What is defect management

10/25/2019 - Defect management - definition and a few suggestions

Errors are an everyday occurrence in companies - do you need error management?Here you will find information and a definition of defect management.

Definition of errors and error management

Here is the definition:

  1. error*): An unintended, often not expected, undesirable result of a consciously or unconsciously implemented or omitted measure. error
    • are rarely justified individually (forgetfulness, ignorance, intention)
    • with larger consequences almost always have a systemic character
  2. Defect management: Systematically operated error prevention, error detection, error diagnosis and evaluation as well as the initiation and evaluation of countermeasures with the aim of minimizing the risk of serious consequences.

Error events from practice

  • Chernobyl reactor accident
  • Two planes crash over Lake Constance (Skyguide)
  • Accident on the Transrapid test track
  • Train accident on the Tokyo - Osaka route in 2005 (zero-error target on punctuality)
  • People Airlines is taken over by Texas Air in 1986 after six months of massive losses after an initially extremely successful year. Due to its extreme growth, the company was weakening in the fields that originally represented its pull for customers.
  • Very experienced pilots sit in the cockpits of the Boeings 747, which collided on Tenerife in March 1977 (583 dead); the pilot who makes the crucial mistake is an instructor, safety director and has a reputation for being a top pilot
  • Experienced long-time machine operator dies on the night shift - as is so often the case, he had put a safety function out of operation.
  • Switching to a different supplier means that products worth € 2 million have to be replaced - a slightly different color coding led to incorrect installation, and the advice from an employee was dismissed by a process engineer.
  • In 2018 and 2019, two planes of the Boeing 737 Max, a bringer of hope, crash during scheduled operations. It turns out that the errors in the software already occurred during internal tests but were not communicated to the customers after delivery

Just ask yourself what the commonalities of all these incidents are ... (resolution at the bottom of the page).

Who has to deal with defect management?

The detection and reduction of errors play a role in every company. A large number of instruments are available for this, such as QM, CIP, complaint management, QFD and many more.

However, there are companies for which this is not enough, because the type and dimension of the risks are much higher than for others. These are nuclear power plants, correctional facilities, hospitals, chemical companies, aviation, etc. They strive for the state described by Weick / Sutcliffe as a High Reliability Organization or HRO.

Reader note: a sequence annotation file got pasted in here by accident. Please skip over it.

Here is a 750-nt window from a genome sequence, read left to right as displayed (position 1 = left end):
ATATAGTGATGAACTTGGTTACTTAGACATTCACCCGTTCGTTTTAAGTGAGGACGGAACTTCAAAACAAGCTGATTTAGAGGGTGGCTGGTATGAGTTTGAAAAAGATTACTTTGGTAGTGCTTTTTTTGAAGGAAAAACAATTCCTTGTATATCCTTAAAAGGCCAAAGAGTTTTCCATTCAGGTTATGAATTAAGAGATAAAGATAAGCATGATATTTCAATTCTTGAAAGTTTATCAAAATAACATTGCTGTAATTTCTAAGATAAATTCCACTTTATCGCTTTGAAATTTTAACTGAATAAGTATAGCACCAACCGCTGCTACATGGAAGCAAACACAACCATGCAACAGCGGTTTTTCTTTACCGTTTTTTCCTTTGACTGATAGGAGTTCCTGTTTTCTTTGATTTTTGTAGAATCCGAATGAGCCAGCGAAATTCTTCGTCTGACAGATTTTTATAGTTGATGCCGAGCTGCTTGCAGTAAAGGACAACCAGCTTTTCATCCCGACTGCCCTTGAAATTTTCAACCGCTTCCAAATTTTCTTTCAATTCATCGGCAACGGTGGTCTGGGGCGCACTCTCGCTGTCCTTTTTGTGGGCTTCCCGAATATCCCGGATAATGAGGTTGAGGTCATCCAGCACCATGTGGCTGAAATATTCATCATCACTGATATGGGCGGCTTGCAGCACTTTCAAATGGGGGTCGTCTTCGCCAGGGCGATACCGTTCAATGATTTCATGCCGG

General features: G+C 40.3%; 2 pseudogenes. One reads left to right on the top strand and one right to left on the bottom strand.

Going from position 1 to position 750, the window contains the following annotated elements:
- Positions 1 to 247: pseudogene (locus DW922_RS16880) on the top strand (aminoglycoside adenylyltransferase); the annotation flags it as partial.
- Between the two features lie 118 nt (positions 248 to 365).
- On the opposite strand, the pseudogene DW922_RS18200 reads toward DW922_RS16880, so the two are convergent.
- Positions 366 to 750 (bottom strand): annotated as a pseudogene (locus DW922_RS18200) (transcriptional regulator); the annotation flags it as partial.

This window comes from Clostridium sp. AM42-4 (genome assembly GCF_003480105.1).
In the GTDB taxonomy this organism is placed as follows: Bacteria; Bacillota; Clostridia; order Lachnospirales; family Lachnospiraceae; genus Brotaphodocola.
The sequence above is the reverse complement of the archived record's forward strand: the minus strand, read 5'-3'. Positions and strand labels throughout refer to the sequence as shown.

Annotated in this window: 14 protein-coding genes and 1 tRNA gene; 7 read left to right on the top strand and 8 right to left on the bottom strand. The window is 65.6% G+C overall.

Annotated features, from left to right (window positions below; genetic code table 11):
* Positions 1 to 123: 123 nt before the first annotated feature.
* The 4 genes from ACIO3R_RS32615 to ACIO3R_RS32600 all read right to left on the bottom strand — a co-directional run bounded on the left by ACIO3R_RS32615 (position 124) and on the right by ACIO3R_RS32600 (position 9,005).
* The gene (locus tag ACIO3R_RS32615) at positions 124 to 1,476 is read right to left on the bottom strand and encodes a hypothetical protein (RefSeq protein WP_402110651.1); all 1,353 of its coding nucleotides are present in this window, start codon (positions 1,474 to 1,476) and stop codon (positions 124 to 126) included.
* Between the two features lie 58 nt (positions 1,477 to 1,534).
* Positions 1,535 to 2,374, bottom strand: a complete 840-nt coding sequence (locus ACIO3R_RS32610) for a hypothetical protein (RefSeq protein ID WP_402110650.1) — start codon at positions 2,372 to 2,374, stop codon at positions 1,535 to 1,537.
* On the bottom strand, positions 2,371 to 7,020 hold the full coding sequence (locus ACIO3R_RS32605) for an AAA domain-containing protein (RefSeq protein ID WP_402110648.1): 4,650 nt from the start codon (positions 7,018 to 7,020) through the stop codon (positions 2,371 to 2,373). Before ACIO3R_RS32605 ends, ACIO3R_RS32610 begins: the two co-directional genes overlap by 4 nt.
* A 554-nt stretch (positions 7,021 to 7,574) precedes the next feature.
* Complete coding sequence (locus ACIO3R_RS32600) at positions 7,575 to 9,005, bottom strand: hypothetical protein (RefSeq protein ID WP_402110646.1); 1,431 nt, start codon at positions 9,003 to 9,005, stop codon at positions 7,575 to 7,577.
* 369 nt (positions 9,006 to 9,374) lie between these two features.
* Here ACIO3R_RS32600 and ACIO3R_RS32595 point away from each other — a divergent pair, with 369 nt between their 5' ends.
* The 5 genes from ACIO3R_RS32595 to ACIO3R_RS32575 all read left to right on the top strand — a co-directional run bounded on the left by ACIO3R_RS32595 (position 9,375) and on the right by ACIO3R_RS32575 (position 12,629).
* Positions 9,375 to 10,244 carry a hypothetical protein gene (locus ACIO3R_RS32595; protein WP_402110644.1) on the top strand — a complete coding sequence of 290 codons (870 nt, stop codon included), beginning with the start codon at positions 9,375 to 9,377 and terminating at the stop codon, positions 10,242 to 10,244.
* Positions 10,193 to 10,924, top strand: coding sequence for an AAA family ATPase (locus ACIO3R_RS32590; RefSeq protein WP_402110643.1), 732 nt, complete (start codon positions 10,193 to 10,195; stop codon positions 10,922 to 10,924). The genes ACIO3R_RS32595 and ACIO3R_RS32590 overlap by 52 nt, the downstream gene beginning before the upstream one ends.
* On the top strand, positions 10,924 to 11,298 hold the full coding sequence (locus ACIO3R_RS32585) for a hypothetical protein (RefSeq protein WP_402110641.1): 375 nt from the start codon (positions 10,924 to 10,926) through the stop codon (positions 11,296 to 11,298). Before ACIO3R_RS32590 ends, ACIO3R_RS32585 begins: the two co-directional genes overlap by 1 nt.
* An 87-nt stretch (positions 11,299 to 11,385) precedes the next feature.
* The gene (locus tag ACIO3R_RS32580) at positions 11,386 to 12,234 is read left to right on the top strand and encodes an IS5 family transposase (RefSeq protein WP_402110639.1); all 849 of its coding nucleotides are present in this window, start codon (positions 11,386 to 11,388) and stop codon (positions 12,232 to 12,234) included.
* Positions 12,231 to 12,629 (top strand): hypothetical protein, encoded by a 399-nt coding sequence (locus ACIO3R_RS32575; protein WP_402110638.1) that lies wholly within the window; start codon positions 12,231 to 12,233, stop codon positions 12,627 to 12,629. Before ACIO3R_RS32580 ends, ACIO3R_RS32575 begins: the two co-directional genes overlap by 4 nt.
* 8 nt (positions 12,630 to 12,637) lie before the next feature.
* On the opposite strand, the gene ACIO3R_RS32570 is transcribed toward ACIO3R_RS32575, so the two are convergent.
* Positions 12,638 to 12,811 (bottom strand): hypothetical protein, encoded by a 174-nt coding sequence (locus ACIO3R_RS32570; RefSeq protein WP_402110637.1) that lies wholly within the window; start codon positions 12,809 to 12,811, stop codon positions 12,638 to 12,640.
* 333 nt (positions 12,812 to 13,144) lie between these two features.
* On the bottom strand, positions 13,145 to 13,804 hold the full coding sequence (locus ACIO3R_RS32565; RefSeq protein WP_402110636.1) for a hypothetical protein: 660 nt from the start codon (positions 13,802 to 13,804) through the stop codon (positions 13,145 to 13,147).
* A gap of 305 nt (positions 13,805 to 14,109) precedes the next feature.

These companies need a specific system of error management, which in its complexity cannot be implemented here. For all other companies, however, it is worthwhile to use these points when errors occur, especially the larger ones system-oriented perspective of error management to be observed:

  • Different people make the same mistakes in the same situation!
  • Error-prone situations and bad organizational design cause errors.
  • The focus is on all causative factors not just on the actions of individuals. Processes and attitudes (the whole system) must therefore be changed to improve security.

(according to Fletcher, NPSA 11/2003 and Reason 1994)

Advantages of systematic error management

Anyone who, in view of the increasing complexity and risks of their own business, is now also thinking about their own - perhaps slimmed-down - error management, here are a few advantages of each error management system as encouragement:

  • Competence advantages in competition are systematically built up
  • Cost reduction and increased profitability
  • Improved responsiveness and forward thinking
  • Increased awareness of everyone and respect for the pitfalls of business
  • Knowledge of the sensitive and success-relevant factors
  • Reduction of damaging events and accidents
  • Reduction of claims for damages

*)according to Rall M, Manser T, Guggenberger H, Gaba DM, Unertl K. Patient safety and errors in medicine. Creation, prevention and analysis of incidents. Anesthesiology Intensivmed Emergency Med Schmerzther 2001; 36: 321-330

Further information on defect management:

Resolution to the above question:

All the error events described had in common:

  • excellently qualified staff was involved
  • the technology used was of the highest standard
  • Safety devices were in place and working
  • the real cause was much earlier than the damaging event
  • an abundance of individually harmless and often well-known individual factors acted together